Of all the musicals written by Richard Rodgers and Oscar Hammerstein, Carousel, which first appeared on Broadway in 1945, is the darkest and most emotionally complex. The story involves a young textile-mill worker from Maine, Julie Jordan, who falls in love with rough-mannered, self-centered carousel barker Billy Bigelow. The two marry hastily, but Billy can't hold down a job and doesn't seem to want to; partly out of shame, he mistreats Julie, but he has an epiphany when he learns she's going to bear him a child. Now eager to provide for his family, Billy tries to think of ways to make money, but he can't resist falling in with an old pal, Jigger Craigin, who has hatched a supposedly foolproof plot to rob Julie's former employer. The robbery goes awry, resulting in Billy's tragic death - though he does get a chance, from beyond the grave, to make amends to those he left behind. That's a pretty heavy-duty emotional workout for a musical to handle. But the 1956 movie version of Carousel, directed by Henry King and adapted for the screen by Henry and Phoebe Ephron, handles the shifts in tone deftly. Shirley Jones, just coming off her starring role in another hit Rodgers and Hammerstein movie musical, Oklahoma! (1955), plays Julie; Gordon MacRae - who had also been Jones's co-star in Oklahoma! -- is Billy. Together, they navigate the material's potentially choppy waters, delicately approaching issues of irresponsibility, dishonesty and spousal abuse. And singing all the while, too. The picture, like the stage production before it, is beloved for big, splashy ensemble numbers like "June Is Bustin' Out All Over" and "A Real Nice Clambake" (with choreography by Agnes De Mille and Rod Alexander). But the tenderness and echoes of human frailty that MacRae and Jones bring to numbers like "If I Loved You" give the story its real weight and dimension. MacRae's rich, sturdy baritone, balanced by the touching optimism of Jones's springtime-in-blossom soprano, serve as an aural metaphor for the perilous journey these two lovers are about to undertake. They have a lot to lose. Jones was a favorite of Rodgers and Hammerstein, the only performer to be under contract to the duo. She'd come to New York from her hometown in Pennsylvania in the early 1950s - she was barely 18 at the time -- hoping to make it as a Broadway performer. A pianist friend told her that Rodgers and Hammerstein were holding open auditions - she had never heard of them at the time, but she showed up anyway, and the casting director was so impressed by her that he summoned Richard Rodgers to hear her that very day. Rodgers then called Oscar Hammerstein at home. Three weeks later, as Jones said in a 2011 interview with National Public Radio, she had been cast in her first Broadway show, South Pacific, and within a year, she was starring in the film version of Oklahoma! MacRae, on the other hand, almost didn't make it into the cast of Carousel at all. The role of Billy had originally been set to go to Frank Sinatra, who dropped out of the production suddenly. Accounts vary as to what caused Sinatra's departure: Some say he came down with laryngitis; others claim that he dropped out because he believed - mistakenly, as it turns out - that he'd have to shoot every scene twice, once for regular CinemaScope and the other for the larger-format version, CinemaScope 55. Sinatra is reported to have said, "You're not getting two Sinatras for the price of one." Regardless, MacRae slipped easily into the role. The dark complexities of Carousel may arise, in part, from the fact that it was based on a nonmusical: Hungarian playwright Ferenc Molnár's 1909 work Liliom. The story originally took place in Budapest. As Oscar Hammerstein was figuring out how to adapt the play, he began to think of moving the setting elsewhere, ultimately settling on Maine. In a 1945 article in the New York Times, he wrote, "I began to see an attractive ensemble-sailors, whalers, girls who worked in the mills up the river, clambakes on near-by islands, an amusement park on the seaboard, things people could do in crowds, people who were strong and alive and lusty, people who had always been depicted on the stage as thin-lipped puritans-a libel I was anxious to refute." He went on to observe, "Julie with her courage and inner strength and outward simplicity seemed more indigenous to Maine than to Budapest." Liliom had actually been adapted for the screen several times before: Frank Borzage made a version in 1930, and Fritz Lang directed his own interpretation of the material in France in 1934. And it's possible that even though Hammerstein decided to move the story from a somber Eastern European city to a vibrant part of America, the original setting may have something to do with the somewhat pensive aura that clings to the movie version of Carousel. As the critic Dave Kehr noted in the New York Times, writing about the film's 2006 DVD release, the big movie musicals of the 1950s were, in general, "the cinematic equivalents of tail-finned Cadillacs fitted out with all of the latest gimmicks meant to stave off competition from television." Pictures like Oklahoma! and Carousel fit that model nicely. "Here are advertisements for America that no one could resist," Kehr writes. But he goes on to note that "only Carousel, with its underlying Hungarian melancholy and masochistic romanticism ... escapes the 'cockeyed optimism' that shaped American ideology during the first decade of the cold war." Carousel is not as joyous as its title suggests. But the pleasures it brings are subtle ones - as musicals go, it's sadder but wiser. Producer: Henry Ephron Director: Henry King Screenplay: Henry Ephron and Phoebe Ephron; original musical by Richard Rodgers and Oscar Hammerstein II; play by Ferenc Molnár Cinematography: Charles G. Clarke Music: Richard Rodgers and Oscar Hammerstein II Editing: William Reynolds Cast: Gordon MacRae (Billy), Shirley Jones (Julie), Cameron Mitchell (Jigger), Barbara Ruick (Carrie), Claramae Turner (Cousin Nettie), Robert Rounseville (Mr. Snow), Gene Lockhart (Starkeeper). C-128m. Letterboxed. by Stephanie Zacharek SOURCES: IMDb NPR.org The New York Times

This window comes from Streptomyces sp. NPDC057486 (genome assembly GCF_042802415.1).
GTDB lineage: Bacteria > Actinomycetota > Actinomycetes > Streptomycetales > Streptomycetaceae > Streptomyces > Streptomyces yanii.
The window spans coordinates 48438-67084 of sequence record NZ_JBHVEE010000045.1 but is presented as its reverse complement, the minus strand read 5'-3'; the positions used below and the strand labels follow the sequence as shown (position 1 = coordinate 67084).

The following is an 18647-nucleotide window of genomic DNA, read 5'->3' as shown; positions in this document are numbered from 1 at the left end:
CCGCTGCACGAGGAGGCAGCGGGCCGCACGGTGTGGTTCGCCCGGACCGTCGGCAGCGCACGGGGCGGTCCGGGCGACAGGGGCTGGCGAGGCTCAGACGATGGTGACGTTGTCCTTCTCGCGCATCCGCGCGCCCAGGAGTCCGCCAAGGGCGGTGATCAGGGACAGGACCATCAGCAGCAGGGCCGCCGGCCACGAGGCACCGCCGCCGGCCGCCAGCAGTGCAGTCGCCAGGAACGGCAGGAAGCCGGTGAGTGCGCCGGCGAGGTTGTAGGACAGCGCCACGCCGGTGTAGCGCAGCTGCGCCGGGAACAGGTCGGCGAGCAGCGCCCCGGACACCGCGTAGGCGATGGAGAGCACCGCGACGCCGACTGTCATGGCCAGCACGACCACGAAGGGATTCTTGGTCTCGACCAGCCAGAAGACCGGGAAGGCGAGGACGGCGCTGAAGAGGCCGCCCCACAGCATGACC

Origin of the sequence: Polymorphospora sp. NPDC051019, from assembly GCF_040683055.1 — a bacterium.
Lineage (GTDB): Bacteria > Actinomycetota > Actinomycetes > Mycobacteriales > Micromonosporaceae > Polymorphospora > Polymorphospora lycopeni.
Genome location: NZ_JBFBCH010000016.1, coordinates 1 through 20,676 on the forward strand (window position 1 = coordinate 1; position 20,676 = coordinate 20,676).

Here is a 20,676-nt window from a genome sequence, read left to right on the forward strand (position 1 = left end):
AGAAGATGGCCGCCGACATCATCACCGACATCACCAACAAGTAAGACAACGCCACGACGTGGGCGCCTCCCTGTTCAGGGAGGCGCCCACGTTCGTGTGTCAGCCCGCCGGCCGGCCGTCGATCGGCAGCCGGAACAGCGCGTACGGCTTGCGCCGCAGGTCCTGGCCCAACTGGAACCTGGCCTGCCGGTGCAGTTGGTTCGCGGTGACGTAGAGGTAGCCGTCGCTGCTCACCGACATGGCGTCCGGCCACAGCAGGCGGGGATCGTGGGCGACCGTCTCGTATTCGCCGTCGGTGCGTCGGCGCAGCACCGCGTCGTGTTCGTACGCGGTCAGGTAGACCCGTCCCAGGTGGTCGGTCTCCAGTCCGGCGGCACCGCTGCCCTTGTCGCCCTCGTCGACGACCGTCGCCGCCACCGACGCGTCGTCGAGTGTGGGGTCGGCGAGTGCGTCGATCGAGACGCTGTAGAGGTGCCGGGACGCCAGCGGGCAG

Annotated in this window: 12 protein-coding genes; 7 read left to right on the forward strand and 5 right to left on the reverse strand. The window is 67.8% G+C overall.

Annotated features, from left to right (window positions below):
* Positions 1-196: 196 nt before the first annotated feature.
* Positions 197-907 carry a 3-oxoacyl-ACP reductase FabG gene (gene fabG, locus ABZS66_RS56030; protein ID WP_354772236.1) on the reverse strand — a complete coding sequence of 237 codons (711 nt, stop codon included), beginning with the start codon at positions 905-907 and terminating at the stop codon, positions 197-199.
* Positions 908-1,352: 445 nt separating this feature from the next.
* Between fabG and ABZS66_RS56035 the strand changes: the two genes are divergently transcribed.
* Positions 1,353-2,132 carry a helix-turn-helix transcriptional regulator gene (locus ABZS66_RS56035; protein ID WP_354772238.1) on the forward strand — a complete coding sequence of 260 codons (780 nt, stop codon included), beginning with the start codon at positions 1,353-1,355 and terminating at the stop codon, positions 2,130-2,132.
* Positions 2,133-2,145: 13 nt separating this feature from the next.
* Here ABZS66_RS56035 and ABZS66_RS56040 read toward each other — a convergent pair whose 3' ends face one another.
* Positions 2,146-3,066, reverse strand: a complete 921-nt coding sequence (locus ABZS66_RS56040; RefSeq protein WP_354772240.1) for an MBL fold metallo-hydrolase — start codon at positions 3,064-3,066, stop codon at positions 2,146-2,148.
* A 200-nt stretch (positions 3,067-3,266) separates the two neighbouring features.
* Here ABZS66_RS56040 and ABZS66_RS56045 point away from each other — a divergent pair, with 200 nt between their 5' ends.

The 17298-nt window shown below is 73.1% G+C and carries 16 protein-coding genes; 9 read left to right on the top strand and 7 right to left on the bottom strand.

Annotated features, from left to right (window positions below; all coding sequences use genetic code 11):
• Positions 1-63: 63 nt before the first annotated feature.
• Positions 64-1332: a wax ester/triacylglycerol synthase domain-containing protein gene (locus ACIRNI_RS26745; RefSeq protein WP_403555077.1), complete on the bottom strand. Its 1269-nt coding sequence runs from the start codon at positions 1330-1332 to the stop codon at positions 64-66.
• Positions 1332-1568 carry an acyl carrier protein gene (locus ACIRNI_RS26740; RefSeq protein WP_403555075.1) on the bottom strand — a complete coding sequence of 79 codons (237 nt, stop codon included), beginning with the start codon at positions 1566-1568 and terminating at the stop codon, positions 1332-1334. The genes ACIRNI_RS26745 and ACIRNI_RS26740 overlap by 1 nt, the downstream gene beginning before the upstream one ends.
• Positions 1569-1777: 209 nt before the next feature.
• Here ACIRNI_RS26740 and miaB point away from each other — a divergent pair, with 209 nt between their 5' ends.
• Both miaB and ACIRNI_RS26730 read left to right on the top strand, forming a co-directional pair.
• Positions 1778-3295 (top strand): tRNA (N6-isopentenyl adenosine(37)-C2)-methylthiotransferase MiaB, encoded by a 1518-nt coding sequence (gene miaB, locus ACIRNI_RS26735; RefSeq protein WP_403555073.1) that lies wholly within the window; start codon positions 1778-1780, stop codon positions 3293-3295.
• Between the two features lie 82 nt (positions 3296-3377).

Quotes